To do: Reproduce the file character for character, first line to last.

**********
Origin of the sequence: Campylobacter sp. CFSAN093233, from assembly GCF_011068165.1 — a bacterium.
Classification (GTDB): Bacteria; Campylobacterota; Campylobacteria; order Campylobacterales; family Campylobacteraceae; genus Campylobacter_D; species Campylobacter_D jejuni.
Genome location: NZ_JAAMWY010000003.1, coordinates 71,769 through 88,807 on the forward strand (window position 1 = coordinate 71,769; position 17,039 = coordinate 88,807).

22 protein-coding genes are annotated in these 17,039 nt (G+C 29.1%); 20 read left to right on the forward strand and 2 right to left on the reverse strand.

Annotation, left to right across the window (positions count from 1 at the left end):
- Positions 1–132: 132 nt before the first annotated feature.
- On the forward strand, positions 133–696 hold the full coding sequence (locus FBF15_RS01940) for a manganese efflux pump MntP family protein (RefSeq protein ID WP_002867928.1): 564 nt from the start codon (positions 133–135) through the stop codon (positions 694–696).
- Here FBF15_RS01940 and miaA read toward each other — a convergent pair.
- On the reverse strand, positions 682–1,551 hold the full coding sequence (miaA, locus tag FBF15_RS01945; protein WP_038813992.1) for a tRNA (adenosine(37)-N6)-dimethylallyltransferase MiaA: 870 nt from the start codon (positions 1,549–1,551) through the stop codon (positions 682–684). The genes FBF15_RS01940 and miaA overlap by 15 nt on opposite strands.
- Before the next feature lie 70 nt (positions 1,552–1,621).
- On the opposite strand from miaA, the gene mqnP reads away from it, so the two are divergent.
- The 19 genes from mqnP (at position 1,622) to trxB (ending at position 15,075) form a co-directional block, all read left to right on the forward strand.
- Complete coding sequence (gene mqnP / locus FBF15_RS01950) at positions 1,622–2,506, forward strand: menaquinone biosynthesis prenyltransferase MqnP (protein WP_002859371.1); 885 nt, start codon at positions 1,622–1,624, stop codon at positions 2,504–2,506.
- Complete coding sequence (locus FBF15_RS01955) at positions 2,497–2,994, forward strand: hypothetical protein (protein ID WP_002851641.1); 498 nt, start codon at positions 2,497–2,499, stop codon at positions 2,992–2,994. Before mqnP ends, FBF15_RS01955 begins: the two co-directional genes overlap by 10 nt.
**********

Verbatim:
Origin of the sequence: Campylobacter sp. CFSAN093233, from assembly GCF_011068165.1 — a bacterium.
Classification (GTDB): Bacteria; Campylobacterota; Campylobacteria; order Campylobacterales; family Campylobacteraceae; genus Campylobacter_D; species Campylobacter_D jejuni.
Genome location: NZ_JAAMWY010000003.1, coordinates 71,769 through 88,807 on the forward strand (window position 1 = coordinate 71,769; position 17,039 = coordinate 88,807).

22 protein-coding genes are annotated in these 17,039 nt (G+C 29.1%); 20 read left to right on the forward strand and 2 right to left on the reverse strand.

Annotation, left to right across the window (positions count from 1 at the left end):
- Positions 1–132: 132 nt before the first annotated feature.
- On the forward strand, positions 133–696 hold the full coding sequence (locus FBF15_RS01940) for a manganese efflux pump MntP family protein (RefSeq protein ID WP_002867928.1): 564 nt from the start codon (positions 133–135) through the stop codon (positions 694–696).
- Here FBF15_RS01940 and miaA read toward each other — a convergent pair.
- On the reverse strand, positions 682–1,551 hold the full coding sequence (miaA, locus tag FBF15_RS01945; protein WP_038813992.1) for a tRNA (adenosine(37)-N6)-dimethylallyltransferase MiaA: 870 nt from the start codon (positions 1,549–1,551) through the stop codon (positions 682–684). The genes FBF15_RS01940 and miaA overlap by 15 nt on opposite strands.
- Before the next feature lie 70 nt (positions 1,552–1,621).
- On the opposite strand from miaA, the gene mqnP reads away from it, so the two are divergent.
- The 19 genes from mqnP (at position 1,622) to trxB (ending at position 15,075) form a co-directional block, all read left to right on the forward strand.
- Complete coding sequence (gene mqnP / locus FBF15_RS01950) at positions 1,622–2,506, forward strand: menaquinone biosynthesis prenyltransferase MqnP (protein WP_002859371.1); 885 nt, start codon at positions 1,622–1,624, stop codon at positions 2,504–2,506.
- Complete coding sequence (locus FBF15_RS01955) at positions 2,497–2,994, forward strand: hypothetical protein (protein ID WP_002851641.1); 498 nt, start codon at positions 2,497–2,499, stop codon at positions 2,992–2,994. Before mqnP ends, FBF15_RS01955 begins: the two co-directional genes overlap by 10 nt.